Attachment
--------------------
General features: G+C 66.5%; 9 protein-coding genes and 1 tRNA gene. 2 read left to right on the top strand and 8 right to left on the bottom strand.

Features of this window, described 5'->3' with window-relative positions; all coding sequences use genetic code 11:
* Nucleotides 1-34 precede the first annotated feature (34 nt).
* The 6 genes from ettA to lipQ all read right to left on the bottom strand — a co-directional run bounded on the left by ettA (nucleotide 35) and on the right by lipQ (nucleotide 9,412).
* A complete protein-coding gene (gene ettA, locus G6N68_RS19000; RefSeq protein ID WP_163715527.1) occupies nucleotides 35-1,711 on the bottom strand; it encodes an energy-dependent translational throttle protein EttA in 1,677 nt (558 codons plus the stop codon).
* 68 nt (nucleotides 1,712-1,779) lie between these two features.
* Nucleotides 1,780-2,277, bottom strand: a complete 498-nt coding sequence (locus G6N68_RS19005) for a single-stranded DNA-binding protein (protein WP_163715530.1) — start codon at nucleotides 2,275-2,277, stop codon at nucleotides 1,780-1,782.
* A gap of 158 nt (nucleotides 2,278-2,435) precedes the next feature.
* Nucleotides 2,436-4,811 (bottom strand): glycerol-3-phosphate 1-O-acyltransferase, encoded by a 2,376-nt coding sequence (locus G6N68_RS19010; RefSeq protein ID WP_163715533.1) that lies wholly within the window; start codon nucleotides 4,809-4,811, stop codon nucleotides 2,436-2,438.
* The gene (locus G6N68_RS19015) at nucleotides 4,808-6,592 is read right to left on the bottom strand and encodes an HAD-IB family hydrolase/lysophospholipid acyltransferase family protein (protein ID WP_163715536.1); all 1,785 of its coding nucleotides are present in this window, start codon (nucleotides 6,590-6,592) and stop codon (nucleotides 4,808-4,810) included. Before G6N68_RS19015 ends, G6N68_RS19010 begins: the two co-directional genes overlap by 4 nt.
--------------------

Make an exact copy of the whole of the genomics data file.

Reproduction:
General features: G+C 66.5%; 9 protein-coding genes and 1 tRNA gene. 2 read left to right on the top strand and 8 right to left on the bottom strand.

Features of this window, described 5'->3' with window-relative positions; all coding sequences use genetic code 11:
* Nucleotides 1-34 precede the first annotated feature (34 nt).
* The 6 genes from ettA to lipQ all read right to left on the bottom strand — a co-directional run bounded on the left by ettA (nucleotide 35) and on the right by lipQ (nucleotide 9,412).
* A complete protein-coding gene (gene ettA, locus G6N68_RS19000; RefSeq protein ID WP_163715527.1) occupies nucleotides 35-1,711 on the bottom strand; it encodes an energy-dependent translational throttle protein EttA in 1,677 nt (558 codons plus the stop codon).
* 68 nt (nucleotides 1,712-1,779) lie between these two features.
* Nucleotides 1,780-2,277, bottom strand: a complete 498-nt coding sequence (locus G6N68_RS19005) for a single-stranded DNA-binding protein (protein WP_163715530.1) — start codon at nucleotides 2,275-2,277, stop codon at nucleotides 1,780-1,782.
* A gap of 158 nt (nucleotides 2,278-2,435) precedes the next feature.
* Nucleotides 2,436-4,811 (bottom strand): glycerol-3-phosphate 1-O-acyltransferase, encoded by a 2,376-nt coding sequence (locus G6N68_RS19010; RefSeq protein ID WP_163715533.1) that lies wholly within the window; start codon nucleotides 4,809-4,811, stop codon nucleotides 2,436-2,438.
* The gene (locus G6N68_RS19015) at nucleotides 4,808-6,592 is read right to left on the bottom strand and encodes an HAD-IB family hydrolase/lysophospholipid acyltransferase family protein (protein ID WP_163715536.1); all 1,785 of its coding nucleotides are present in this window, start codon (nucleotides 6,590-6,592) and stop codon (nucleotides 4,808-4,810) included. Before G6N68_RS19015 ends, G6N68_RS19010 begins: the two co-directional genes overlap by 4 nt.